Updated June 29, 1:03 p.m.
In two separate letters Tuesday, Sacramento Mayor Darrell Steinberg and a group of north Sacramento community, business and neighborhood association leaders called for an independent investigation into City Council member Sean Loloee’s residency.
Steinberg said he will schedule a special meeting this week to discuss the proposed investigation.
The letters follow reporting from The Sacramento Bee that Loloee has lived in a million-dollar home in Granite Bay since he was sworn into office, instead of in District 2, a largely impoverished area he was elected to represent in 2020.
Steinberg sent Loloee a letter asking him to agree to an independent inquiry into his residency or risk having the City Council vote on the investigation.
“Your agreement would allow me to avoid asking the City Council formally to initiate the same process,” Steinberg wrote. “I am prepared to do so this week if necessary. I hope it is not necessary.”
Loloee did not immediately respond to requests for comment Tuesday afternoon. In a statement to CapRadio last week, Loloee said he will continue to represent District 2.
“As an active City Council member and a businessman in the greater Sacramento region, it’s not a stretch to believe that a random two-week period of time chosen by a newspaper would not accurately represent the full picture of my life and does not account for the necessary measures I’ve taken to protect my family,” Loloee said in a statement last week.
District 2 lies in northeast Sacramento and includes Old North Sacramento, Hagginwood, Woodlake and Del Paso Heights.
Earlier this month, Loloee told The Bee that he has lived off and on in the Hagginwood home that he owns and where he’s registered to vote. He said that his wife and kids have lived in the home for the past four months.
But last week, he told CBS13 that his wife and kids moved to the Granite Bay home after receiving racist messages.
Assistant City Clerk Wendy Klock-Johnson said her office only verifies a candidate’s voter registration with the Sacramento County Voter Registrar to “confirm if the candidate has been registered at that address for 30 or more days.”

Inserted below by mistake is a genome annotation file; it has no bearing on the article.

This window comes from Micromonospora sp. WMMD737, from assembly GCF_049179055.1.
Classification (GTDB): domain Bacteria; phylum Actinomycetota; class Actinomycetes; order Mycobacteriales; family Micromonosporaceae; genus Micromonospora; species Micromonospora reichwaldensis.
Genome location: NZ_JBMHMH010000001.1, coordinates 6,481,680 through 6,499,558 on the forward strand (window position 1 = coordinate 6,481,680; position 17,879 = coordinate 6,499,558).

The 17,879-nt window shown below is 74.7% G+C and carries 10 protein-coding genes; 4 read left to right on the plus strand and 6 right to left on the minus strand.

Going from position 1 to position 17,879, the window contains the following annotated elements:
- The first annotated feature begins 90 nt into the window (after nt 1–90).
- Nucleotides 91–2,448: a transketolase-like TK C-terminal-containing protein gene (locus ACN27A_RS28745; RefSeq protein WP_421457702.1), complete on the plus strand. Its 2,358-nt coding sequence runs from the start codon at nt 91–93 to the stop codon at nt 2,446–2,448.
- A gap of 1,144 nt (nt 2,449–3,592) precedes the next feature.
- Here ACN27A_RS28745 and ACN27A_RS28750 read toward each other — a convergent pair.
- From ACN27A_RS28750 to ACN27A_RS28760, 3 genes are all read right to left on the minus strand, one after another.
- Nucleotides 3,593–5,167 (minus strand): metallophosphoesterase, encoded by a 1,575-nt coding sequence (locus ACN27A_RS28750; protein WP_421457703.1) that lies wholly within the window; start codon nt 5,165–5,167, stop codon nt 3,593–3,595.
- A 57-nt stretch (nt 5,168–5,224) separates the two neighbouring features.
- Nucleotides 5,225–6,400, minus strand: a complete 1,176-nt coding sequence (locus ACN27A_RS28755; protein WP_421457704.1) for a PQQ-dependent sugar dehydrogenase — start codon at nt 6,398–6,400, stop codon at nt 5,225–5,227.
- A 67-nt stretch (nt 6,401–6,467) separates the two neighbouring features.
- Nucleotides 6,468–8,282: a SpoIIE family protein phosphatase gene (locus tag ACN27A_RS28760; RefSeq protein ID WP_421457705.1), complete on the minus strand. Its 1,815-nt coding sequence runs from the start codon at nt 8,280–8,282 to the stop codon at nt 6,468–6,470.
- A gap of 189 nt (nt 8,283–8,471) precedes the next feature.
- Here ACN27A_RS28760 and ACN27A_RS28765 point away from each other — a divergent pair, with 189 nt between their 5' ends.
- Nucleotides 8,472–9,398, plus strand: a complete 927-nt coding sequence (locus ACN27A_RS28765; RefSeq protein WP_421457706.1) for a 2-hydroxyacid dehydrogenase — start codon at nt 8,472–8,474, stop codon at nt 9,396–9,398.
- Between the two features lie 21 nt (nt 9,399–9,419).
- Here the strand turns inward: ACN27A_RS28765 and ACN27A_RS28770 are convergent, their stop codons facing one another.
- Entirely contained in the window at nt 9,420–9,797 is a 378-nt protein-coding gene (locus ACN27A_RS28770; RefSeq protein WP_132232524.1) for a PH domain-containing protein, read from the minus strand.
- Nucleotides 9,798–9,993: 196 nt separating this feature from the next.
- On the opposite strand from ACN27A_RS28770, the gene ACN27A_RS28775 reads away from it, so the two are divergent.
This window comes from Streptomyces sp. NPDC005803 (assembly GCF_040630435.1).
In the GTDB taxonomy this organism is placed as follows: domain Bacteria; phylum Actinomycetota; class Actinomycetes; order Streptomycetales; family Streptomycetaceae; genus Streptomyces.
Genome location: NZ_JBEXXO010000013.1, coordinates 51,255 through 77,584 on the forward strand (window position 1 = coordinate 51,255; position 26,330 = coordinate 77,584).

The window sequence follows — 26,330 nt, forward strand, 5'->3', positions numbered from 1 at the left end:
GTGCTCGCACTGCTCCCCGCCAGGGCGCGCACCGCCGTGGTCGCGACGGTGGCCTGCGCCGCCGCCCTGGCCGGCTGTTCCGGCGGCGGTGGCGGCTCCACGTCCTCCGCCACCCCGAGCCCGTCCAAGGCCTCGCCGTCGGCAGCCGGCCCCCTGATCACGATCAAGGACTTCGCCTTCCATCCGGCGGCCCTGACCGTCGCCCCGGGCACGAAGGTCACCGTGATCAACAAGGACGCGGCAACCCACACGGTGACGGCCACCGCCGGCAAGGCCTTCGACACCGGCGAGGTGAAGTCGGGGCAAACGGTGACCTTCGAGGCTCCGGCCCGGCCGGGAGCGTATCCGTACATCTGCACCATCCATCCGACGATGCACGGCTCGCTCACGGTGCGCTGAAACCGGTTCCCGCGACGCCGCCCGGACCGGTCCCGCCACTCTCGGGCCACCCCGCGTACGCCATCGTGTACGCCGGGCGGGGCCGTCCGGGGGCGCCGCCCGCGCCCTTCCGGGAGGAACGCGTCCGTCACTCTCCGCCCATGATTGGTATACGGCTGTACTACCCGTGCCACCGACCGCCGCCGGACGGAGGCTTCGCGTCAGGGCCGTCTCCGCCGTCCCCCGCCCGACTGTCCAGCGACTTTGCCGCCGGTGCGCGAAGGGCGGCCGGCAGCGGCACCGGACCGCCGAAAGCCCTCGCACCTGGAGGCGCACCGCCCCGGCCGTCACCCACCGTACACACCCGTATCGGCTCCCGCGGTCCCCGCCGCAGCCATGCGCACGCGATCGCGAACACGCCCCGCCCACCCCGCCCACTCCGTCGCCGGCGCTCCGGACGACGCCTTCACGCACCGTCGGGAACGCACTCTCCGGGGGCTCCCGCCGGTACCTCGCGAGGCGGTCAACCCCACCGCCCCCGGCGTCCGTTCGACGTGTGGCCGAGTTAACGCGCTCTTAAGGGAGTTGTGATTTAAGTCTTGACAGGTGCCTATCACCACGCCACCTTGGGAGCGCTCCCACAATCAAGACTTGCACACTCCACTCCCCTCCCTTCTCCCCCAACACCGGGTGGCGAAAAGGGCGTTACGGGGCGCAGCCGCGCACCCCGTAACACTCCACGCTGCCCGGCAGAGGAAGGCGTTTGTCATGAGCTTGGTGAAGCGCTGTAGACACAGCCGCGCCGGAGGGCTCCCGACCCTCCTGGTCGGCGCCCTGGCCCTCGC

Mary Lynne Vellinga, Steinberg’s chief of staff, said the mayor sent the letter out of concern for transparency.
Steinberg asked Loloee last week to provide a report of his residency, including where and when he has lived since being sworn into office in December 2020. It’s unclear when Loloee will publicly provide a report during a council meeting.
North Sacramento group calls for investigation
A group calling itself the District 2 Coalition of Neighborhood Leaders also requested an independent investigation. The group urged the council to hire an outside investigator to validate or refute Loloee’s residency claims.
More than a dozen people signed the request, including the district’s active transportation commissioner, executive director of the Del Paso Boulevard Partnership, and leaders from multiple community neighborhood associations.
“Shining light on this issue serves the best interests of Council Member Loloee, the residents of District 2, and all voters and residents of the City of Sacramento,” the letter said.
In an email sent with the letter to Steinberg and City Council, the group wrote: “We are a diverse group of people who have varying opinions on our political leaders but agree unanimously that residents and leaders deserve the truth which we believe will be found by an independent investigator.”
Zach Trowbridge, a member of the Hagginwood Community Association who signed the letter, said it’s important that Steinberg and the city take action because “the residents of the city deserve to know the truth.”
“As we all know, one city council member affects more than just their district,” Trowbridge said. “Their vote impacts the entire city. So, if it comes out that it’s true that this person doesn’t even live in this city or the county, that could potentially hurt the entire city.”
The coalition praised Steinberg’s request for an investigation and hopes the rest of the council will support it, said Mina Perez, a spokesperson for the group.
Perez said once the investigation is over, her group wants to focus on making sure District 2 is better represented moving forward.
“We’ve been targeted for way too long to be a bad neighborhood, a bad district, and underrepresented,” Perez said. “There’s a lot of us that live here that are good people. We’re making an effort to clean up our area and to have the same rights that everyone else has in good neighborhoods.”
Sacramento retains independent investigators to review complaints, city spokesperson Tim Swanson said in an email. The council needs to approve any such reviews, Swanson added.
After June 28, the City Council does not have a regular meeting until July 19.
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